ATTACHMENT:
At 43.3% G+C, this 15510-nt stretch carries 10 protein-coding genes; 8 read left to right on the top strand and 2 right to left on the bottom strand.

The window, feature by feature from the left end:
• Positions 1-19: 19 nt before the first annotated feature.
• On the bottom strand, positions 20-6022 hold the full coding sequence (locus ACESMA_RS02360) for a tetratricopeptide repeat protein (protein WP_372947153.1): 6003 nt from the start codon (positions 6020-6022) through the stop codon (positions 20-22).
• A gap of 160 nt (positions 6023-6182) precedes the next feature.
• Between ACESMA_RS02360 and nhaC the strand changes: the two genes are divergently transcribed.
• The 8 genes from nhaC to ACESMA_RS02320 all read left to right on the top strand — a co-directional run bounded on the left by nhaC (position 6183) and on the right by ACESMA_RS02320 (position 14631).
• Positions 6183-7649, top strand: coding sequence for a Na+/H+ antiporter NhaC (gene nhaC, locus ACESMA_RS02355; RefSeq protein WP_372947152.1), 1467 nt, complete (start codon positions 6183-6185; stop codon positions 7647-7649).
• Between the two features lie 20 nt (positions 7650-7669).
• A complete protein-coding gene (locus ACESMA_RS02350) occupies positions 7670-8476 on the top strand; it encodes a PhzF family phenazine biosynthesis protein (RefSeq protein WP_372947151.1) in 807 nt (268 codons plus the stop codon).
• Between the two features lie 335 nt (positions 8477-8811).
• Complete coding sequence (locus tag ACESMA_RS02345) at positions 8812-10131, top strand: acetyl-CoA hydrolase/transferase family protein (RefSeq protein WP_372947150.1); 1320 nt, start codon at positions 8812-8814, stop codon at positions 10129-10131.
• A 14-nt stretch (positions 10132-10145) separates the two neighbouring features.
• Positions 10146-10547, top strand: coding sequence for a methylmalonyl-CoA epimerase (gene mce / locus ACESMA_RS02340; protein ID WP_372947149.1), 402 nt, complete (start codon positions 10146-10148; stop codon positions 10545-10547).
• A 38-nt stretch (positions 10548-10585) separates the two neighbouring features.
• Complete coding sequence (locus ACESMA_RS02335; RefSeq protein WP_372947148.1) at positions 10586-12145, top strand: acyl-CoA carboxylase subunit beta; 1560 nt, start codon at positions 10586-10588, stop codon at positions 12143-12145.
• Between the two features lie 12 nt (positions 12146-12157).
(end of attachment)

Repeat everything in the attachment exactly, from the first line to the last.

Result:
At 43.3% G+C, this 15510-nt stretch carries 10 protein-coding genes; 8 read left to right on the top strand and 2 right to left on the bottom strand.

The window, feature by feature from the left end:
• Positions 1-19: 19 nt before the first annotated feature.
• On the bottom strand, positions 20-6022 hold the full coding sequence (locus ACESMA_RS02360) for a tetratricopeptide repeat protein (protein WP_372947153.1): 6003 nt from the start codon (positions 6020-6022) through the stop codon (positions 20-22).
• A gap of 160 nt (positions 6023-6182) precedes the next feature.
• Between ACESMA_RS02360 and nhaC the strand changes: the two genes are divergently transcribed.
• The 8 genes from nhaC to ACESMA_RS02320 all read left to right on the top strand — a co-directional run bounded on the left by nhaC (position 6183) and on the right by ACESMA_RS02320 (position 14631).
• Positions 6183-7649, top strand: coding sequence for a Na+/H+ antiporter NhaC (gene nhaC, locus ACESMA_RS02355; RefSeq protein WP_372947152.1), 1467 nt, complete (start codon positions 6183-6185; stop codon positions 7647-7649).
• Between the two features lie 20 nt (positions 7650-7669).
• A complete protein-coding gene (locus ACESMA_RS02350) occupies positions 7670-8476 on the top strand; it encodes a PhzF family phenazine biosynthesis protein (RefSeq protein WP_372947151.1) in 807 nt (268 codons plus the stop codon).
• Between the two features lie 335 nt (positions 8477-8811).
• Complete coding sequence (locus tag ACESMA_RS02345) at positions 8812-10131, top strand: acetyl-CoA hydrolase/transferase family protein (RefSeq protein WP_372947150.1); 1320 nt, start codon at positions 8812-8814, stop codon at positions 10129-10131.
• A 14-nt stretch (positions 10132-10145) separates the two neighbouring features.
• Positions 10146-10547, top strand: coding sequence for a methylmalonyl-CoA epimerase (gene mce / locus ACESMA_RS02340; protein ID WP_372947149.1), 402 nt, complete (start codon positions 10146-10148; stop codon positions 10545-10547).
• A 38-nt stretch (positions 10548-10585) separates the two neighbouring features.
• Complete coding sequence (locus ACESMA_RS02335; RefSeq protein WP_372947148.1) at positions 10586-12145, top strand: acyl-CoA carboxylase subunit beta; 1560 nt, start codon at positions 10586-10588, stop codon at positions 12143-12145.
• Between the two features lie 12 nt (positions 12146-12157).